My father the doctor maintained that hand-washing was our family’s single greatest obligation to one another and to the world. Is there any hope we’ll all keep doing it?
My neurologist father maintained that hand-washing was our family’s single greatest obligation to one another and to the world. “As you know, it’s the No. 1 way to prevent disease transmission,” Dr. Beauregard Lee Bercaw would say to my brother and me every single night before sitting down to dinner. “Your hands are clean, right?”
If we hemmed or hawed, we were banished to our bathroom to scrub as if we were surgeons, not children. Sometimes he’d stand behind us at the sink and provide a verbal inventory of ailments caused by poor sanitation and hygiene, throwing in the names of diseases he’d seen during his years spent practicing medicine in the tropics during the Vietnam War but found nowhere near our Florida home: “Meningitis … Hepatitis … Salmonella … Staphylococcus … Streptococcus … Giardiasis … Schistosomiasis … Cholera … Typhoid…”. His litanies would last for at least 30 seconds, so there was no need for either of us to mumble through “Happy Birthday” twice.
But as the years passed, I grew increasingly numb to my father’s germ warfare tactics and ever more reluctant to follow his orders. By age 14, my focus was on improving my appearance with acne treatments and avoiding the watchful eyes of my father. By lingering in the bathroom, I was able to do both.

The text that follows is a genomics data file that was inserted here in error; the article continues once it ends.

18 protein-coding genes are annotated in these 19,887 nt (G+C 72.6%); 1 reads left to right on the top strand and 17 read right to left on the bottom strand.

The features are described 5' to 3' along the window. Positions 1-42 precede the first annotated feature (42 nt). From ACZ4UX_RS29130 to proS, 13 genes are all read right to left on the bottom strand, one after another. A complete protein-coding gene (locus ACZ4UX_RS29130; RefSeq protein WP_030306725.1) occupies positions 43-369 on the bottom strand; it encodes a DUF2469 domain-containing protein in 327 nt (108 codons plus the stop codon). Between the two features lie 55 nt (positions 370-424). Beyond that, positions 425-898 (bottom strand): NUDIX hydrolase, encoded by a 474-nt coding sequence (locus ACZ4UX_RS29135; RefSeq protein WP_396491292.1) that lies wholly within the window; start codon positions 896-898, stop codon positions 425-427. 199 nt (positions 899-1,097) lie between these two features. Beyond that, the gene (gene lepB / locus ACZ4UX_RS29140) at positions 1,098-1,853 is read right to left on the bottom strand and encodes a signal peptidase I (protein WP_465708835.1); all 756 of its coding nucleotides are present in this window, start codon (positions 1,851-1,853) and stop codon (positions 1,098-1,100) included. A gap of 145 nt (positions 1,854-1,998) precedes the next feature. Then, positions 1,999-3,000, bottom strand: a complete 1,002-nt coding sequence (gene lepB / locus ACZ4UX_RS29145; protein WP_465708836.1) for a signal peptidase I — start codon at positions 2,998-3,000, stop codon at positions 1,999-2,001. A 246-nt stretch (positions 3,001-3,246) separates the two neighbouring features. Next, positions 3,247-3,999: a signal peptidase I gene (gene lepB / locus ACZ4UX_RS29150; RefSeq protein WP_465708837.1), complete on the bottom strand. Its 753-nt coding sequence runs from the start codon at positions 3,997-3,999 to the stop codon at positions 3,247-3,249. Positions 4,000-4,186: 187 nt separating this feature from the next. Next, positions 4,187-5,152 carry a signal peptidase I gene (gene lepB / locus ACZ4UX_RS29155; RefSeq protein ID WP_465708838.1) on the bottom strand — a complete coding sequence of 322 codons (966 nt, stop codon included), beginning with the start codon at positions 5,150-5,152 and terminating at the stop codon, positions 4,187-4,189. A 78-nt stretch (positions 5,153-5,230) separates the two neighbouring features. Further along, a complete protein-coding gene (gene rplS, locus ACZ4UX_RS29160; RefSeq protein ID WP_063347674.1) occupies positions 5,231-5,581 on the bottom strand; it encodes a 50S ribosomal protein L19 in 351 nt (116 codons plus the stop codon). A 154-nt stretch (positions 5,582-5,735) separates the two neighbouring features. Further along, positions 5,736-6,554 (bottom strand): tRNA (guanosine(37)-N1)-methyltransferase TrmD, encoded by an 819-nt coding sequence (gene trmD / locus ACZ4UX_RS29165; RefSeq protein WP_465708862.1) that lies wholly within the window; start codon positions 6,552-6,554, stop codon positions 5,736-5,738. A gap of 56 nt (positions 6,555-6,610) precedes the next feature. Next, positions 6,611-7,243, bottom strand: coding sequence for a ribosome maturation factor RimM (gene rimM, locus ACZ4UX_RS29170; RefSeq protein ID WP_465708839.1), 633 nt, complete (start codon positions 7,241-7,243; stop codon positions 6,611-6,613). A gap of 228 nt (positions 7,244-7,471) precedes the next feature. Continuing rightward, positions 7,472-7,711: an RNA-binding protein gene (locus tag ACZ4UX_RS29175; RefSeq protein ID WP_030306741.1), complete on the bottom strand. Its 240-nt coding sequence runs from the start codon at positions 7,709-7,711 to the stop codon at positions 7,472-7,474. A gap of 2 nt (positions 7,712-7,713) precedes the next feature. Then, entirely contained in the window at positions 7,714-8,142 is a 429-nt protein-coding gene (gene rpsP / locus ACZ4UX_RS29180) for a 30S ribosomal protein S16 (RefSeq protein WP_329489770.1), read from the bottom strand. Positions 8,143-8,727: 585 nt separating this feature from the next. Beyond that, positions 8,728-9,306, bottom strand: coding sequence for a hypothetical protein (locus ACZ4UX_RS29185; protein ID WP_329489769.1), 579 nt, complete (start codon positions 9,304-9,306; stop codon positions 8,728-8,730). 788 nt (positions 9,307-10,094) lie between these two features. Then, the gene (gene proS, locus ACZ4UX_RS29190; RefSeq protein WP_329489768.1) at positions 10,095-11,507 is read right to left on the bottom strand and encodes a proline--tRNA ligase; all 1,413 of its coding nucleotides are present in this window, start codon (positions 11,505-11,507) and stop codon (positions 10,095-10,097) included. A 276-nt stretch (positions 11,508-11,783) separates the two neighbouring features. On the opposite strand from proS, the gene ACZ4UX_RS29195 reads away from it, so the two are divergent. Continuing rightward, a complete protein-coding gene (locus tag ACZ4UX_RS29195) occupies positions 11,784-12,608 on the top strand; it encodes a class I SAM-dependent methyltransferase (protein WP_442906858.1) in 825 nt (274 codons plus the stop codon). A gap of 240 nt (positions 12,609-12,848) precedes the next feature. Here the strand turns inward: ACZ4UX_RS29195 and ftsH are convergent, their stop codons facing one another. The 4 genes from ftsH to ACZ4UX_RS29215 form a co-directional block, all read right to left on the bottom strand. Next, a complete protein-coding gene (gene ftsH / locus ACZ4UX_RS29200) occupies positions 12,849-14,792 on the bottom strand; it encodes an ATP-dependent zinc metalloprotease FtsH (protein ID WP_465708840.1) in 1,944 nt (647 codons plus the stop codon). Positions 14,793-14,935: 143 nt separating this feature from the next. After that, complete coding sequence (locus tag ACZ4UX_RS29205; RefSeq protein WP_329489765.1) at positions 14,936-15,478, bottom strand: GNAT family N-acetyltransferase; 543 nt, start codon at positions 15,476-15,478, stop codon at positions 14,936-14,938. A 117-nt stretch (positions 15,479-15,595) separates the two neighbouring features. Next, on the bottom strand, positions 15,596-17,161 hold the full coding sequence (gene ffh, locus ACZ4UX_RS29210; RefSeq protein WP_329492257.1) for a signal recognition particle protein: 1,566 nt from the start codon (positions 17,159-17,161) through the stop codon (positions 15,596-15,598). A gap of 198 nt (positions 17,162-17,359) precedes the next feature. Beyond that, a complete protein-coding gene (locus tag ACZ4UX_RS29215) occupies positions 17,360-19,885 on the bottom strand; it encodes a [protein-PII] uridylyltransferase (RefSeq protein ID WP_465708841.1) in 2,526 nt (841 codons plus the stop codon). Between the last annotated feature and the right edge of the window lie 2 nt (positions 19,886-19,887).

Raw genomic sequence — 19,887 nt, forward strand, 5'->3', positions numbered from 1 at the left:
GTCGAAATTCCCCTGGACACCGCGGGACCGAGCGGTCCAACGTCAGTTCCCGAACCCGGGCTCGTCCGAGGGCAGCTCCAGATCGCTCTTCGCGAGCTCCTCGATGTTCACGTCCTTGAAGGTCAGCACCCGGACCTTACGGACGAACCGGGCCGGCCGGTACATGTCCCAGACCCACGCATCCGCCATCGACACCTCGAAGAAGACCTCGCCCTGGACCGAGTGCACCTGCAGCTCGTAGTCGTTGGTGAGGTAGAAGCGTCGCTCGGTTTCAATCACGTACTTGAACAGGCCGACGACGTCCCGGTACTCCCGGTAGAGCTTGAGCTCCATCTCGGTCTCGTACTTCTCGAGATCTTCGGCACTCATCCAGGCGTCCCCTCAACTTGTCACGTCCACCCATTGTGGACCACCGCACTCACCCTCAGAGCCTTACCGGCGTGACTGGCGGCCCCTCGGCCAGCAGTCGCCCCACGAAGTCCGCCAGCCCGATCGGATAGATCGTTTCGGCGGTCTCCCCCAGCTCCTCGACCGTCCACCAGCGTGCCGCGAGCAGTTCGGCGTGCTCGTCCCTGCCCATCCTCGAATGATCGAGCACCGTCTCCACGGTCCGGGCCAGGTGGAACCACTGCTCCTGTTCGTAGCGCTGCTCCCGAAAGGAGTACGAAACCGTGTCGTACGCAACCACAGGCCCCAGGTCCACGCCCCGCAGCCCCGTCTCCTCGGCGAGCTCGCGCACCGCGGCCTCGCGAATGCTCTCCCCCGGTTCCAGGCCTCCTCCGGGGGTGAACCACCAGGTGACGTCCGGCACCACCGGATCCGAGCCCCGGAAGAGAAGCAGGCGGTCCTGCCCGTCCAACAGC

After a protracted cease-fire in the hand-washing wars, I was ambushed one afternoon when I was 15 by a loud pounding on the bathroom door. I opened it to see my father’s face twisted with fresh worries as he conveyed an ominous message in a matter-of-fact tone: “Kelly Dineen is going blind in her right eye because she didn’t wash her hands.”
Kelly, who was my best friend and the daughter of my father’s best friend, had woken up one morning with blurry vision in her left eye and, two days later, had lost most of her central vision in it.